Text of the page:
Seattle Scene

Armed and Ready

The Hammering Man outside Seattle Art Museum gets his missing limb back tomorrow morning.

By Laura Dannen April 5, 2010

Hammering Man, arm still intact. Photo by Kaitlin Nunn.

It’s back to business tomorrow morning for the Hammering Man, who’s scheduled to have his arm reattached between 10am and 2pm. Jonathan Borofsky’s popular public art installation— a 48-foot-tall, 22,000-pound man of steel —lost his limb on November 24; after 18 years of toil and oil, the gears finally gave out. Hammering Man had been swinging that sledge four times a minute since his installation in 1992—roughly 22 million strikes over 90,000 hours of work. Call him the hardest working man in Seattle.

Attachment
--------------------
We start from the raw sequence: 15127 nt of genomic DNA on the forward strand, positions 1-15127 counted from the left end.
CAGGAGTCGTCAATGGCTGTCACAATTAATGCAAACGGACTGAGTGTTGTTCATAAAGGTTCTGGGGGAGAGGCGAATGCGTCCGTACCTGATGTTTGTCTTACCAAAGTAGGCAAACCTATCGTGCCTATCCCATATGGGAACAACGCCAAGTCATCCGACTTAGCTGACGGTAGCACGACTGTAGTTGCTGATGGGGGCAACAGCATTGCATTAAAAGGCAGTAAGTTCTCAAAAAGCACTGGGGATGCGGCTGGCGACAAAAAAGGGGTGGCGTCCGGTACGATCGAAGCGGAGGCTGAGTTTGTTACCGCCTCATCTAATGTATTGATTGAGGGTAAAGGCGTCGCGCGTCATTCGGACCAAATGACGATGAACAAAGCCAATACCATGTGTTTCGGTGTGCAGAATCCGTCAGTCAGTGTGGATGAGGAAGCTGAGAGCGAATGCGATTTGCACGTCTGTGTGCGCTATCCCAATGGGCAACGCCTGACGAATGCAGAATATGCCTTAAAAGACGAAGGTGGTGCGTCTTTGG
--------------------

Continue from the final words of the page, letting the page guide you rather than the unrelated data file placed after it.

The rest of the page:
After the arm came off, the dual gear cone drive was sent to Michigan, of all places, for repairs. The electric motor and lead counterweight system powering the arm were rebuilt. His arm even got a fresh coast of paint. Now he’s the envy of all the inanimate men in town.

UPDATE: And it only cost $45,000 of the city arts/cultural affairs office’s $170,000 annual maintenance budget, according to news reports.

Check out the refurbished Hammering Man outside Seattle Art Museum.

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